BRIEFING ROOM | News • Restoration • Discoveries • Events • Exhibitions from around the UK
THE COMMONWEALTH War Graves Commission (CWGC) has launched its new online exhibition, called Shaping our Sorrow, to mark the centenary of the First World War Armistice.
The project is the result of the Commission’s efforts to capture the shared grief of an empire through a combination of architecture, design and poignant words.
It features previously unseen archive material, including photographs, letters, film, architectural drawings and plans of the earliest cemeteries and memorials. Structured around the five stages of grief, the virtual display gives an insight into the difficult and often controversial decisions that helped to shape remembrance as we know it today.
Immediately after the Great War plans for commemorating the dead caused much debate, particularly the decision not to repatriate the fallen. The Commission wanted to treat all ranks equally and it was felt that by allowing some service personnel to be brought home, particularly those from a wealthy background, the comradeship that had developed between all servicemen at the front would be lost.
The exhibition showcases several petitions, mostly of mothers who had lost sons in the war – despairing at the decision not to repatriate their loved ones. Among them is a photograph of a petition organised by Sarah Smith, a grieving mother lobbying the Prince of Wales – the President of the Commission – to reverse the policy.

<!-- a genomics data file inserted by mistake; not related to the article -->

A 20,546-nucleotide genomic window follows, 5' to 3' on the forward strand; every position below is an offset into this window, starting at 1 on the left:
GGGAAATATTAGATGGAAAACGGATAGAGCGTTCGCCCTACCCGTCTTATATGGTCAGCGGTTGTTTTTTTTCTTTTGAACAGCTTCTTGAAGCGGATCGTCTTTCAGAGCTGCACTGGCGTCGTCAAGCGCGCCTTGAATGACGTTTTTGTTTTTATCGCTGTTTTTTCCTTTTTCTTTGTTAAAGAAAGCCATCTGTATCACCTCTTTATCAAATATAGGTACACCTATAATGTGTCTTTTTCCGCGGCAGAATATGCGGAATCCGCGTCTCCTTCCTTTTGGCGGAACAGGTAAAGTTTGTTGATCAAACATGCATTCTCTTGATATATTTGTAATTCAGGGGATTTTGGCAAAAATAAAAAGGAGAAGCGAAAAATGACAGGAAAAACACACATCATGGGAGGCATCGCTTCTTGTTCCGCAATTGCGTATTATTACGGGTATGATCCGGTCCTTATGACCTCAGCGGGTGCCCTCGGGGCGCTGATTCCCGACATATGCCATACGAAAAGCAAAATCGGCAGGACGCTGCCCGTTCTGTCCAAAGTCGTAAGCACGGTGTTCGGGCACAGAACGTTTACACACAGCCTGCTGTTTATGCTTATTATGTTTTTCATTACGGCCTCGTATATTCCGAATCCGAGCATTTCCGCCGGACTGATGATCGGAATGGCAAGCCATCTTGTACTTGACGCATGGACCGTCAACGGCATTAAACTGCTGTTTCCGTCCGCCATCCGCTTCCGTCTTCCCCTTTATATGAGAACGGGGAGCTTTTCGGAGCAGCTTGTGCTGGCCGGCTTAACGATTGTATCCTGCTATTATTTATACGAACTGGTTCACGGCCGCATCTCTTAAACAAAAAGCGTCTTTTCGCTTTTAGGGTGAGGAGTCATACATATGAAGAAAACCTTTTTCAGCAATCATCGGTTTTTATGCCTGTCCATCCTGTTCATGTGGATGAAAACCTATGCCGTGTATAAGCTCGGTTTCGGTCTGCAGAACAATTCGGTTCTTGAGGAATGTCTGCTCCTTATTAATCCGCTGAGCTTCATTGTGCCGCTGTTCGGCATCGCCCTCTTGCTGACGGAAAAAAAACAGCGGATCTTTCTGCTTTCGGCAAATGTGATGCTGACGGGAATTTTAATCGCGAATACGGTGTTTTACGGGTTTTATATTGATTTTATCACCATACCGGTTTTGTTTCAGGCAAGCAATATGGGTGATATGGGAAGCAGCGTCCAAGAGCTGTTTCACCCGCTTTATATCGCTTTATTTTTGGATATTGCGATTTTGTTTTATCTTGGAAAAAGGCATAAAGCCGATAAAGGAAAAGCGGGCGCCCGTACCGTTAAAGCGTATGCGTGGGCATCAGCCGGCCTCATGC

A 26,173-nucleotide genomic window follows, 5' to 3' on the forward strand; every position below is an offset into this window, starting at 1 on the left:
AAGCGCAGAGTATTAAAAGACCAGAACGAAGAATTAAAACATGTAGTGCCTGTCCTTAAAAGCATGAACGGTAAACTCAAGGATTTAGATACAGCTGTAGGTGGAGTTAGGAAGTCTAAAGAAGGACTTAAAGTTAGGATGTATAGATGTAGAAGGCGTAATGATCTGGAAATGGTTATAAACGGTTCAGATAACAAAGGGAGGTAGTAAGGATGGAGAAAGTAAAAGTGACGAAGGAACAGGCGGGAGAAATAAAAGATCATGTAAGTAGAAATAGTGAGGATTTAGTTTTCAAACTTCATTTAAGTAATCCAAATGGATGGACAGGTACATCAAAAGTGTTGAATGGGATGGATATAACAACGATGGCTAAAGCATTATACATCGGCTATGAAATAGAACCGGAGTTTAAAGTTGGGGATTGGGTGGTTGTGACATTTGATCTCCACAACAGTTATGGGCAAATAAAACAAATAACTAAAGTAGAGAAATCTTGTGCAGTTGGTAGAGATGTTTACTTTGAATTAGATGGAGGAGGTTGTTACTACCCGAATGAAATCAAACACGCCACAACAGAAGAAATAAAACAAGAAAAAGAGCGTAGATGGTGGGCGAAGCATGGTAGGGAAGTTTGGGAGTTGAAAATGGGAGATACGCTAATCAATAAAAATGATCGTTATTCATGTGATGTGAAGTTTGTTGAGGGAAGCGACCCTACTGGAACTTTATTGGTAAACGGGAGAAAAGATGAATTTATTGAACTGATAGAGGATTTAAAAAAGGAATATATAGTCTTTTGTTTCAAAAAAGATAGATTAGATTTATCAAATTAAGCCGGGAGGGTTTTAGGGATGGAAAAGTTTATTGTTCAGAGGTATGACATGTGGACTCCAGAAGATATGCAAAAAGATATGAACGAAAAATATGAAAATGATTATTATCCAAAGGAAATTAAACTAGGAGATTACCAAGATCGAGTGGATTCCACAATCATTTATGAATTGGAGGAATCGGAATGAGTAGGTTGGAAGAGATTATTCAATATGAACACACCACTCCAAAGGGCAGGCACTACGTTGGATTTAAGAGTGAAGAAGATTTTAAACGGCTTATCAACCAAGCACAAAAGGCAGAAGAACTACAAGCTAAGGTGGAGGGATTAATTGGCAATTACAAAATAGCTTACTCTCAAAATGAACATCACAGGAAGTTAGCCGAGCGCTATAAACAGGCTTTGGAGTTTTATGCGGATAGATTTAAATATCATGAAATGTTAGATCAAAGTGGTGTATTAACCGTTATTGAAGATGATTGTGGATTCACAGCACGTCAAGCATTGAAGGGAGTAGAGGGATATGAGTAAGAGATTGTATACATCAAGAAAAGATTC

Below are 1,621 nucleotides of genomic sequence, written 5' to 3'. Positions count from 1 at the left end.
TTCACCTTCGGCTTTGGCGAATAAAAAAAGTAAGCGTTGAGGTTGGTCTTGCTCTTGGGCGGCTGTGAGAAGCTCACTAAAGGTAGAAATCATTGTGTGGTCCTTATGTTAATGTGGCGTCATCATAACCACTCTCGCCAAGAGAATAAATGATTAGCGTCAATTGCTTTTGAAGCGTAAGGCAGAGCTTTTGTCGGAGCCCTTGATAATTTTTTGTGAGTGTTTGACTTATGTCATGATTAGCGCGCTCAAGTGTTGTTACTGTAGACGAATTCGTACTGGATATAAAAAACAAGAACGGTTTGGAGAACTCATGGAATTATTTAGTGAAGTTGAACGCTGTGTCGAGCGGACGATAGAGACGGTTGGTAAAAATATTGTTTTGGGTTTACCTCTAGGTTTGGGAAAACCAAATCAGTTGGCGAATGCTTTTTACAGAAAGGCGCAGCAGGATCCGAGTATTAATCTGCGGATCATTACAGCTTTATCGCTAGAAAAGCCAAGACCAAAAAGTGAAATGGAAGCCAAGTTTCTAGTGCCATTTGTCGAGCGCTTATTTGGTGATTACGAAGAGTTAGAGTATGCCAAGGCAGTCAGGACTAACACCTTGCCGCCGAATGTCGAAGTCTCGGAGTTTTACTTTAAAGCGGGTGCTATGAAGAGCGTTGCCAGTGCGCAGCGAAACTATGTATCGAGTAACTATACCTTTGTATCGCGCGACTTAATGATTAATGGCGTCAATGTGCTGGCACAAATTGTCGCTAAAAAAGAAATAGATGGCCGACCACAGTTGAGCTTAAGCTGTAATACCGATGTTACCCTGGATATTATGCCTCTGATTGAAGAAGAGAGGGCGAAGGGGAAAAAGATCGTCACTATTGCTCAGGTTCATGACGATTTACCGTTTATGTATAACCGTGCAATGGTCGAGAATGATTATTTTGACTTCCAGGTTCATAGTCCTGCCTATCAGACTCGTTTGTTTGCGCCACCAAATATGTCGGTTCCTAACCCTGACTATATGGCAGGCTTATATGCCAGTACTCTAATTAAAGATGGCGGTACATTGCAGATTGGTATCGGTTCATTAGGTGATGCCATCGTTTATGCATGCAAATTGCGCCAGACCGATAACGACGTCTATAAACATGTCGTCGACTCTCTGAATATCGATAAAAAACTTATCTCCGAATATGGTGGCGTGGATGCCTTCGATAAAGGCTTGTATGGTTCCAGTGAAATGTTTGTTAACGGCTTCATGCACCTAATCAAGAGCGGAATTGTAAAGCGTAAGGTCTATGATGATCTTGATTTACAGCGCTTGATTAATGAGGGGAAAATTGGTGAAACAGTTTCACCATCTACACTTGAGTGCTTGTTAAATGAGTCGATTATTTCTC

Shaping our Sorrow highlights the roles of many famous individuals such as Rudyard Kipling, the Commission’s literary adviser, who lost his 18-year-old son John in the conflict, inspiring the famous poem My Boy Jack. John’s grave was not identified in Kipling’s lifetime, and his name was added to the Loos Memorial in France. A poignant image from 1930 shows Kipling and his wife attending the unveiling of the memorial.
The exhibition brings together images and rare footage from King George V’s 1922 pilgrimage to CWGC’s earliest sites. The King travelled to over 30 cemeteries and memorials in various stages of development. A newly discovered photograph of his passport is shown, which simply states his name as ‘The King’.
This multi-media collection enables viewers to examine photos in detail, explore a wealth of digitized archive material and discover some of the untold stories of the Commission’s early gardeners. To view the online exhibition, visit: shapingoursorrow.cwgc.org or www.cwgc.org